Meanwhile, black Evangelicals are usually absent from the current public debates over religious liberty and the culture wars. They are ignored by some progressives who don’t want them to articulate differences between Jim Crow and the present day, and they are ignored by traditionalists who have failed to establish meaningful relationships with them.
My sense is even that some traditionalists are waiting for black Evangelicals to figure out the current cultural moment and draw near to them in a spirit of solidarity. My guess is that black Evangelicals have a pretty good handle on the current moment, and I think they’re also less anxious about it than traditionalists. At least some of the traditionalist anxiety is a worry about a loss of cultural and political significance.
Nor is there much incentive for black Evangelicals to butt heads with progressives, religious or otherwise. It’s not that most progressives care what black Evangelicals have to say about sexuality, but progressives can at least credibly claim that black lives matter some of the time. We’ve seen this play out most recently in the journey from Ferguson to Baltimore. Progressives, religious and otherwise, have recognized the deaths of young black men point to something far greater than individual actions and isolated grand jury decisions. Traditionalists have largely been silent on the issue, or worse, deny the significance of the underlying issues altogether. The traditionalist response and non-response to the Ferguson moment has not gone unnoticed, and it will heighten the insularity challenge for traditionalists.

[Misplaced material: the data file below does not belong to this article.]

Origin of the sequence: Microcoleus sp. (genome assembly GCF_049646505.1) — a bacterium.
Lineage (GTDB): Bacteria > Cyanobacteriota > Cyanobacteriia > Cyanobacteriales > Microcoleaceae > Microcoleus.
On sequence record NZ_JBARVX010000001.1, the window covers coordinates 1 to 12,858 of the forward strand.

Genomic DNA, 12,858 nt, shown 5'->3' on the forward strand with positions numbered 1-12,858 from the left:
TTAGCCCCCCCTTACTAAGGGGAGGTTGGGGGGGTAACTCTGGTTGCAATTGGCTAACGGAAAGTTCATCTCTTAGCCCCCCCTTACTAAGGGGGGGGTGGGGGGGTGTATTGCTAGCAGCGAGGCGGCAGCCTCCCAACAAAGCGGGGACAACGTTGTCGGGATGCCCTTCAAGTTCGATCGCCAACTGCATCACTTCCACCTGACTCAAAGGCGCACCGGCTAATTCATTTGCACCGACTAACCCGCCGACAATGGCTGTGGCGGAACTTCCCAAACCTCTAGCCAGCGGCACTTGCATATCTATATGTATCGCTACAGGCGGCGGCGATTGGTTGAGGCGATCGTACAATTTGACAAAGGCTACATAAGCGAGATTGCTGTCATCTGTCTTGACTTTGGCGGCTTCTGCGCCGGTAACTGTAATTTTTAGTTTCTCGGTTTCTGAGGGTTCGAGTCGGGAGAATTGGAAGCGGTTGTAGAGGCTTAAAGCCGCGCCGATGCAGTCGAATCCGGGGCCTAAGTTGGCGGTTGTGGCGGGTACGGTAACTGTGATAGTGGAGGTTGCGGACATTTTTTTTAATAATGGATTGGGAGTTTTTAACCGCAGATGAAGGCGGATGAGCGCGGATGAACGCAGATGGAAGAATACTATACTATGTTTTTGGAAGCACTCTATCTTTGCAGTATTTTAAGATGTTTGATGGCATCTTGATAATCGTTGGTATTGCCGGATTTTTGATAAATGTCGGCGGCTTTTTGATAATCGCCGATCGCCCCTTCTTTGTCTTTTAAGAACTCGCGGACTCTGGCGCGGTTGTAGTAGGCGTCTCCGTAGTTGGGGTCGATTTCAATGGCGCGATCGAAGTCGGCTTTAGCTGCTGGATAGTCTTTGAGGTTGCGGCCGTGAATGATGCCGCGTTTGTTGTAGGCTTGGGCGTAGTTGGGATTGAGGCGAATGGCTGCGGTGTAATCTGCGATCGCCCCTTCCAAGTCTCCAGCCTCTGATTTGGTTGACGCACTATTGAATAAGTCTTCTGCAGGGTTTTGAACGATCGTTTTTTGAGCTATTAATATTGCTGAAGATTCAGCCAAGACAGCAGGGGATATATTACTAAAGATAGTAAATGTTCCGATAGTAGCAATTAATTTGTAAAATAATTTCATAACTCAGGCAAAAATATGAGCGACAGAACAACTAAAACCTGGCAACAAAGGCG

Now, while I’m on the topic of insularity, it’s worth mentioning a contrasting phenomenon on the other side of the culture wars. There has been an uptick I think in the coordination between LGBT advocates and abortion advocates. Those alliances are informing and underwriting legislative
initiatives, academic conferences, amicus briefs, and a host of other efforts. The partnerships are striking in their depth as well as their efficiency. It may be that they’re driven by demographic trends on different issues with perhaps abortion advocates looking to align more strongly with gay rights against a common traditionalist foe, but whatever the reason, the alliance seems to be having success in a number of areas.
One other progressive alliance that’s worth mentioning is the recent warming of some, but not all, LGBT groups to big business. It wasn’t that long ago we saw progressive outrage over the ideas of the expressive corporation in Citizens United and Hobby Lobby. But the role of Angie’s List, Salesforce, and Apple in Indiana seems to have laid aside some of those tensions in at least some circles.
So enough on insularity of relationships for the traditionalists and the forging of relationships in the other direction. I also want to talk about the additional problem of traditionalist insularity in discourse and their seeming inability to recognize that some discourse will not effectively translate into broader cultural debates.